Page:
United States District Court, E.D. Washington
ORDER SUMMARILY DISMISSING HABEAS PETITION
ROSANNA MALOUF PETERSON UNITED STATES DISTRICT JUDGE.
Chad James Specht, a prisoner at the Airway Heights
Corrections Center, brings this pro se Petition for
Writ of Habeas Corpus by a Person in State Custody pursuant
to 28 U.S.C. § 2254. The $5.00 filing fee has been paid.
names the State of Washington as Respondent. ECF No. 19 at 1.
However, the proper respondent in a federal petition seeking
habeas corpus relief is the person having custody of the
petitioner. Rumsfeld v. Padilla, 542 U.S. 426
(2004); Stanley v. Cal. Supreme Court, 21 F.3d 359,
360 (9th Cir. 1994). If the petitioner is incarcerated, the
proper respondent is generally the warden of the institution
where the petitioner is incarcerated. See Ortiz-Sandoval
v. Gomez, 81 F.3d 891, 894-95 (9th Cir. 1996). Failure
to name a proper respondent deprives federal courts of
personal jurisdiction. See Stanley, 21 F.3d at 360.
challenges his 2018 Spokane County guilty plea to the charge
of First Degree Assault - Domestic Violence. He was sentenced
to 115 months incarceration. Petitioner indicates that he did
not appeal. ECF No. 1 at 2.
grounds for relief, Petitioner argues that the State of
Washington has no jurisdiction to decide federal
constitutional matters. ECF No. 1 at 5-12. It has long been
settled that state courts are competent to decide questions
arising under the U.S. Constitution. See Baker v.
Grice, 169 U.S. 284, 291 (1898) (“It is the duty
of the state court, as much as it is that of the federal
courts, when the question of the validity of a state statute
is necessarily involved, as being in alleged violation of any
provision of the federal constitution, to decide that
question, and to hold the law void if it violate that
instrument.”); see also Worldwide Church of God v.
McNair, 805 F.2d 888, 891 (9th Cir. 1986) (holding that
state courts are as competent as federal courts to decide
federal constitutional matters). Therefore, Petitioner's
arguments to the contrary lack merit.
before a federal court may grant habeas relief to a state
prisoner, the prisoner must exhaust the state court remedies
available to him. 28 U.S.C. § 2254(b); Baldwin v.
Reese, 541 U.S. 27 (2004). Exhaustion generally requires
that a prisoner give the state courts an opportunity to act
on his claims before he presents those claims to a federal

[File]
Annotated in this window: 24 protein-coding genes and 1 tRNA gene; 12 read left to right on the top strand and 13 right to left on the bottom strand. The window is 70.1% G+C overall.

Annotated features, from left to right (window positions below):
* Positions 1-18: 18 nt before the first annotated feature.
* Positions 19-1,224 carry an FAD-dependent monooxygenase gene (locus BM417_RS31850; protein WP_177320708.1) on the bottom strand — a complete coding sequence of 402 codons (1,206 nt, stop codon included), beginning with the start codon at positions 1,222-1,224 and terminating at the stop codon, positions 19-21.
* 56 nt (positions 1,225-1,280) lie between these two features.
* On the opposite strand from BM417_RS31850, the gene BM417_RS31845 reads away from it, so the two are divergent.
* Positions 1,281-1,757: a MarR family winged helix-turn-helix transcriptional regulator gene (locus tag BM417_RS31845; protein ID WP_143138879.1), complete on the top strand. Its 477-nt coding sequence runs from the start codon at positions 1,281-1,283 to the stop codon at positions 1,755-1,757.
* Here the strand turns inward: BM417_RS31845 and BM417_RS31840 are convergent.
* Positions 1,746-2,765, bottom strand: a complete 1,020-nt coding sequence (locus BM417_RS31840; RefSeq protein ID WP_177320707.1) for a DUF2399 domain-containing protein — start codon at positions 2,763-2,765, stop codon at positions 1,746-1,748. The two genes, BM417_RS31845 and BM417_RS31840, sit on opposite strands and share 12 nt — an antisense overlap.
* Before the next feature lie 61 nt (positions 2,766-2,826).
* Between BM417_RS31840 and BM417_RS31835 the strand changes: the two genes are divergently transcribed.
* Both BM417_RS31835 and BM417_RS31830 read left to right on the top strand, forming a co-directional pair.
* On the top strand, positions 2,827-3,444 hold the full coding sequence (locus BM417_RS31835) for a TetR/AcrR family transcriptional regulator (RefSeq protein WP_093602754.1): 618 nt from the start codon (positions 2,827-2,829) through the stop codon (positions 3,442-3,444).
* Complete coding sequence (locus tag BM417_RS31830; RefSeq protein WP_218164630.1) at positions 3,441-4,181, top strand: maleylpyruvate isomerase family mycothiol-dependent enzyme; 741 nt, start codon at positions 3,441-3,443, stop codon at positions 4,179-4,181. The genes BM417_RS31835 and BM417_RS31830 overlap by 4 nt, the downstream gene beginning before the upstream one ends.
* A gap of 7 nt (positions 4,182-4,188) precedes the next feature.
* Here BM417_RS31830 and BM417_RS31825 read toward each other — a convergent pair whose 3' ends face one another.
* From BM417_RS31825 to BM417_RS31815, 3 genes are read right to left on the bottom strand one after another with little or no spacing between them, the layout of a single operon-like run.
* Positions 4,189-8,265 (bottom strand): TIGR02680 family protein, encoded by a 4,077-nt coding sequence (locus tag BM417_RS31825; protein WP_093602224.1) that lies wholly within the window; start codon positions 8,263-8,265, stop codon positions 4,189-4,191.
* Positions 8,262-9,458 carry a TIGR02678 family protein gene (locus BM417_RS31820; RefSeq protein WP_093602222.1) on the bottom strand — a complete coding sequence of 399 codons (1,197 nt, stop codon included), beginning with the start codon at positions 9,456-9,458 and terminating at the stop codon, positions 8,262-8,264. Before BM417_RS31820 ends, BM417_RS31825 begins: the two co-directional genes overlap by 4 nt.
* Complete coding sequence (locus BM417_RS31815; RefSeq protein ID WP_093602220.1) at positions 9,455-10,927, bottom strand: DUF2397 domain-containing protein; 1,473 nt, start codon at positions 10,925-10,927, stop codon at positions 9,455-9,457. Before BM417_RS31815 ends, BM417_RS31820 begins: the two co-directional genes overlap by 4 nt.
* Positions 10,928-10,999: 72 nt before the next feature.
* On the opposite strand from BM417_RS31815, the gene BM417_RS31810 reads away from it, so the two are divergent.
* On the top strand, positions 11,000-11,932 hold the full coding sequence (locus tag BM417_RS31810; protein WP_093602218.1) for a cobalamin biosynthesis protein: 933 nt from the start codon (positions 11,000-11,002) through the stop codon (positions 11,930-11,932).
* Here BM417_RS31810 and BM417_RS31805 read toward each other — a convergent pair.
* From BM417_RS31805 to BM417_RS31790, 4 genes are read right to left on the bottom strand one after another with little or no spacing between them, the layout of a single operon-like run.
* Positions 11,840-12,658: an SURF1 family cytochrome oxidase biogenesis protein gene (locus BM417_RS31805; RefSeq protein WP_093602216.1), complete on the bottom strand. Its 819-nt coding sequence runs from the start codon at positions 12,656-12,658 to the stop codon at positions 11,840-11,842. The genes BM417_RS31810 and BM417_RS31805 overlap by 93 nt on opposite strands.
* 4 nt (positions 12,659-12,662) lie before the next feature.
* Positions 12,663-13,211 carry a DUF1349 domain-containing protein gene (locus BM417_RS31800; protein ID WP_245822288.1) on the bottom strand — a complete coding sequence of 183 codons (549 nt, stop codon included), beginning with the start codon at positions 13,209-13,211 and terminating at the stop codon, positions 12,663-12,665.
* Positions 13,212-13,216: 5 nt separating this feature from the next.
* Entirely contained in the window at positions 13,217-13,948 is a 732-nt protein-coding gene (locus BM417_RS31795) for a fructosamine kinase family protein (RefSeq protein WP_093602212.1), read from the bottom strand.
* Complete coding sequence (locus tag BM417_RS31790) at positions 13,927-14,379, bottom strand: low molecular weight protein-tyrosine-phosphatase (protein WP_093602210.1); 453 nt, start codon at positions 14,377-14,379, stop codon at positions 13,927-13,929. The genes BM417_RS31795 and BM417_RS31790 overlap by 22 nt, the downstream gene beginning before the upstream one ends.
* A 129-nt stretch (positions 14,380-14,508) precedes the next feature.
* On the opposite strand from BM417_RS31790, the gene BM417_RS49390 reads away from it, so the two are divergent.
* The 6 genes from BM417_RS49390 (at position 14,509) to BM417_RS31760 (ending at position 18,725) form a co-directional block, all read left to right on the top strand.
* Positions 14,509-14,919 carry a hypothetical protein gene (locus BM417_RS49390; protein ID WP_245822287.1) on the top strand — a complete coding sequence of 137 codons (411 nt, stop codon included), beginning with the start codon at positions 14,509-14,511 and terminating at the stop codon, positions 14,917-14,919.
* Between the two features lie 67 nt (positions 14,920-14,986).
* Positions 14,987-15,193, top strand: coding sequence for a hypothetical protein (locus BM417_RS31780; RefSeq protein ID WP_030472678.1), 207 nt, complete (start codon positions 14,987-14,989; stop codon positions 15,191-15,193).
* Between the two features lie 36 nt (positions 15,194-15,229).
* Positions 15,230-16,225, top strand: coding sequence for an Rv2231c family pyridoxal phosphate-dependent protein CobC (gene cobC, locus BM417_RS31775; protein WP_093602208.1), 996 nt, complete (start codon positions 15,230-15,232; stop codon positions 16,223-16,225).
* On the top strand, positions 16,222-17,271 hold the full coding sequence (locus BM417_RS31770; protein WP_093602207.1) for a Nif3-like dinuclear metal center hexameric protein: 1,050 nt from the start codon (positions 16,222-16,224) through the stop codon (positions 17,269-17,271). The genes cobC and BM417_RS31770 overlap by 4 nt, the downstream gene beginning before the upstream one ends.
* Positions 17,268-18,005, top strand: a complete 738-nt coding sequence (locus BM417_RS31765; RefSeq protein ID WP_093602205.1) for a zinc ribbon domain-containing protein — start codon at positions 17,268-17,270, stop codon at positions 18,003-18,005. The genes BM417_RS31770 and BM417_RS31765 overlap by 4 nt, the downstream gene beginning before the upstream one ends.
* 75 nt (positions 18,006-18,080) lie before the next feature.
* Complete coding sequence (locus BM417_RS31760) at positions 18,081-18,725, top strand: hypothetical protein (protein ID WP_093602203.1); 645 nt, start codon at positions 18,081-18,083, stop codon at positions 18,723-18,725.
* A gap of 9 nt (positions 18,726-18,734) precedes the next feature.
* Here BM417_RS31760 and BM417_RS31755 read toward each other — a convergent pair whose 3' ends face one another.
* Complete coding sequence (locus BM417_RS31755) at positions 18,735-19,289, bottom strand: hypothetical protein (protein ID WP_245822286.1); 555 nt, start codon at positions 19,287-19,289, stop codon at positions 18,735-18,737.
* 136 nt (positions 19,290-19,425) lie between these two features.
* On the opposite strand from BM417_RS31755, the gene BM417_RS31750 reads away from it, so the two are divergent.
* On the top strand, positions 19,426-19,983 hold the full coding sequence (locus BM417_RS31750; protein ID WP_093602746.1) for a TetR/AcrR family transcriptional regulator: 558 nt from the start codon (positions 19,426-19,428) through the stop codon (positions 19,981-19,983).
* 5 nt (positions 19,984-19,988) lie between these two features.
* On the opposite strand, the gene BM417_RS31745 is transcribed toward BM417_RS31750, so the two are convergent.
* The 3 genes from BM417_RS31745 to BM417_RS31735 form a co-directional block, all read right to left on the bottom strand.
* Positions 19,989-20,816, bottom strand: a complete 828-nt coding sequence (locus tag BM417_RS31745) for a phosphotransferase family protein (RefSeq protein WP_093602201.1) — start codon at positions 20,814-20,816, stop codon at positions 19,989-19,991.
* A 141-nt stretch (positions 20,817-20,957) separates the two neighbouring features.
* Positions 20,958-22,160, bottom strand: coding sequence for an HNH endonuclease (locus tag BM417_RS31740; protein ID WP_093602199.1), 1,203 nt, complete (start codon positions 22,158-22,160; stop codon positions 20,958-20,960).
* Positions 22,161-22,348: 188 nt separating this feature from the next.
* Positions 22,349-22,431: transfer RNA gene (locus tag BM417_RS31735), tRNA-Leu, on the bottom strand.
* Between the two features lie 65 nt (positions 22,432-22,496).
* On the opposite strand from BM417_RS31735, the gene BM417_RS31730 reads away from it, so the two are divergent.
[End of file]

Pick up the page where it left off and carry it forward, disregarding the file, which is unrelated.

court. O'Sullivan v. Boerckel, 526 U.S. 838, 845
(1999). A petitioner has not exhausted a claim for relief so
long as the petitioner has a right under state law to raise
the claim by available procedure. See id.; 28 U.S.C.
the exhaustion requirement, the petitioner must have
“fairly present[ed] his claim in each appropriate state
court (including a state supreme court with powers of
discretionary review), thereby alerting that court to the
federal nature of the claim.” Baldwin, 541
U.S. at 29; see also Duncan v. Henry, 513 U.S. 364,
365-66 (1995). A petitioner fairly presents a claim to the
state court by describing the factual or legal bases for that
claim and by alerting the state court “to the fact that
the ... [petitioner is] asserting claims under the United
States Constitution.” Duncan, 513 U.S. at
365-366; see also Tamalini v. Stewart, 249 F.3d 895,
898 (9th Cir. 2001) (same). Mere similarity between a claim
raised in state court and a claim in a federal habeas
petition is insufficient. Duncan, 513 U.S. at
to fairly present a claim, the petitioner “must give
the state courts one full opportunity to resolve any
constitutional issues by invoking one complete round of the
State's established appellate review process.”
O'Sullivan, 526 U.S. at 845. Once a federal
claim has been fairly presented to the state courts, the
exhaustion requirement is satisfied. See Picard v.
Connor, 404 U.S. 270, 275 (1971). It does not appear
from the face of the Petition or the attached documents that
Petitioner has exhausted his state court remedies as to each
of his grounds for relief. Indeed, Petitioner affirmatively
represents that he did not exhaust his state court remedies.
FRIVOLOUS GROUNDS FOR FEDERAL HABEAS RELIEF
asserts that the Washington state constitution contradicts
the federal constitution regarding the Fifth Amendment right
to “presentment or indictment of a Grand Jury.”
He claims “no bill of indictment” was brought
against him rendering his arrest, conviction and imprisonment
seems to argue that because the state courts have defied
“federally established procedures and processes for the
adjudication of crimes” only “a court of federal
jurisdiction” has jurisdictional authority over his
claims. His bald assertion that “due process of the law
was ignored” is unsupported by his factual allegations.
United States Supreme Court stated long ago:
“Prosecution by information instead of by indictment is
provided for by the laws of Washington. This is not a
violation of the Federal Constitution.” Gaines v.
State of Washington, 277 U.S. 81, 86 (1928).
Consequently, Petitioner's assertions to the ...